I personally use several different web browsers for different things. Generally, I don’t log into the same accounts in each one, I use each browser for different purposes. With Firefox Nightly this would no longer be necessary (that does not imply that I will stop using the other browsers, I have problems …).
By default we get 4 containers, but by accessing the privacy preferences of Firefox Nightly, we can customize them:
Containers are seamlessly integrated into our daily navigation. Normal tabs are considered inside the container by default. We can open links in different containers or create new tabs from one of our containers. Advertiser tracking data, user sessions, and site preferences are not transferred to the new container. In turn, browsing within the container will not affect preferences, user sessions, or advertiser tracking data from other containers.
To open a link in a new container, it is a matter of right-clicking and choosing the container. Since Mozilla always thinks of us, it also added a handy icon to open a new container tab. I hope that eventually keyboard shortcuts can be assigned to “container X new tab”. For now we can only manage their names, color and icon.
Firefox containers menu
tories in Linux, you could have a window of Work containers on the one hand, another of personal accounts on the other, etc.
Container tabs are identified with the name and color that we have assigned them:
Firefox Containers – Tabs
We can open the number of tabs of each container that we want. As far as I know, we can make infinite new containers (probably not true, but not finding information about it …).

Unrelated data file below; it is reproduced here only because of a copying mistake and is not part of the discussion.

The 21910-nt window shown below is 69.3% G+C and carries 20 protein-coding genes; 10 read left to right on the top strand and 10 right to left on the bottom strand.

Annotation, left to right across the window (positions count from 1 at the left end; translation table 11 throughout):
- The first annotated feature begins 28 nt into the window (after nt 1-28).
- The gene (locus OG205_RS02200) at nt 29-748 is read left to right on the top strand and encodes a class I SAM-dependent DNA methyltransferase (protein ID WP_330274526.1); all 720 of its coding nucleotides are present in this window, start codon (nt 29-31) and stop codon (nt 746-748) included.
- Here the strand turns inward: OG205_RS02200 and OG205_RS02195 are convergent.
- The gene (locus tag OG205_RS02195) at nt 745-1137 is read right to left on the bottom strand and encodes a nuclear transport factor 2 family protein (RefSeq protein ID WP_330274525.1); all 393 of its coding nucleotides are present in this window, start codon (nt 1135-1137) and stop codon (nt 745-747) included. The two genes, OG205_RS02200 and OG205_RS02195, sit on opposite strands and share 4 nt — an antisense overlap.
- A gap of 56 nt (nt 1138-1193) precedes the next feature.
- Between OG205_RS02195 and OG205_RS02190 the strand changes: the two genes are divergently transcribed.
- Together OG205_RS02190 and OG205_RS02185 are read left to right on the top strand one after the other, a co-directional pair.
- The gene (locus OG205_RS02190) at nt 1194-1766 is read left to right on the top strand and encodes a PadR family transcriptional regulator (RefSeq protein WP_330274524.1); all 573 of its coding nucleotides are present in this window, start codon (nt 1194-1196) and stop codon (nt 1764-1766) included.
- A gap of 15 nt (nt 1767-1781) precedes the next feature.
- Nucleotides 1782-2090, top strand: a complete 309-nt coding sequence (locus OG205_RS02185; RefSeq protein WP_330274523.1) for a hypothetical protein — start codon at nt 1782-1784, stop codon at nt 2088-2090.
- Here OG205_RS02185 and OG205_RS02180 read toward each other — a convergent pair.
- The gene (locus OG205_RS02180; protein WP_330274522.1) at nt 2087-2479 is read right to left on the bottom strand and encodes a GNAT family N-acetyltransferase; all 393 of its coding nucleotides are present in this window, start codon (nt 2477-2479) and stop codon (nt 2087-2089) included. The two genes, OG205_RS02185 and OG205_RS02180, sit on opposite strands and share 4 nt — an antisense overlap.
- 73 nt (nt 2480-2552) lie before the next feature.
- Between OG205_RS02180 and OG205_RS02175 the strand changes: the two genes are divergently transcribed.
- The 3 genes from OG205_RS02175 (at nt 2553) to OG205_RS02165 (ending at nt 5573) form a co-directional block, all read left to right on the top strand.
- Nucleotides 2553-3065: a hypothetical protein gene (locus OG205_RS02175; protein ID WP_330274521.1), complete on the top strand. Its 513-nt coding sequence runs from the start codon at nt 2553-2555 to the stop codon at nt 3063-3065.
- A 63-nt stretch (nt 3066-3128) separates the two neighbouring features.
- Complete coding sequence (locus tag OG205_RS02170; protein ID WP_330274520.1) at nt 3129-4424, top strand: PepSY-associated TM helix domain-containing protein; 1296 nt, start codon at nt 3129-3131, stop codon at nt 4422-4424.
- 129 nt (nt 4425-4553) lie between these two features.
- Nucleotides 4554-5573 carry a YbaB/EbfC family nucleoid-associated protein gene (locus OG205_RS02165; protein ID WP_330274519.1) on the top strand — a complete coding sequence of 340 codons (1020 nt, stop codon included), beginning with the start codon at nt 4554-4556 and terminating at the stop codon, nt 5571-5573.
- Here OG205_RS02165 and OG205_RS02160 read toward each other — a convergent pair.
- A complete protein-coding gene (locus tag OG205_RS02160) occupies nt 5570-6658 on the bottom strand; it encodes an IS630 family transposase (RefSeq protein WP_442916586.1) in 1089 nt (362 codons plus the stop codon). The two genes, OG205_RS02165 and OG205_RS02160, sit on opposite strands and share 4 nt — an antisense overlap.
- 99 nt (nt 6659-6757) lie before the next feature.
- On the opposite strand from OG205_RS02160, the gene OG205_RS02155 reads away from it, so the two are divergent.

An interesting idea that comes up on the Mozilla wiki is Site-Specific Containers. These would make a container assigned to a specific origin. For example a “Facebook Container” that is only used to isolate Facebook from the rest of the navigation. When a user enters “facebook.com” in the address bar, he would receive a result that allows him to open the Facebook Container. The browser could also prevent or prompt the user to navigate to other sites within that container.
They could also prevent the user from navigating to a specific site outside of its container. For example, when navigating to “twitter.com”, the browser might display a message: “Hey, you normally open this in a container, would you like to do that now?” with a button to close the tab and open the container.
These ideas are great, and I imagine that over time they will be implemented, as well as more configurations to the containers. They will eventually enter Firefox stable, but in the meantime I suggest downloading Firefox Nightly, which also feels quite a bit lighter than the current stable version on Debian.
In conclusion, another excellent contribution from Mozilla to its users when it comes to ensuring the privacy and security of its users. Is privacy a losing battle? It may be, but Mozilla hasn’t given up. These are the kind of cutting-edge features that other web browsers are likely to start implementing natively as well.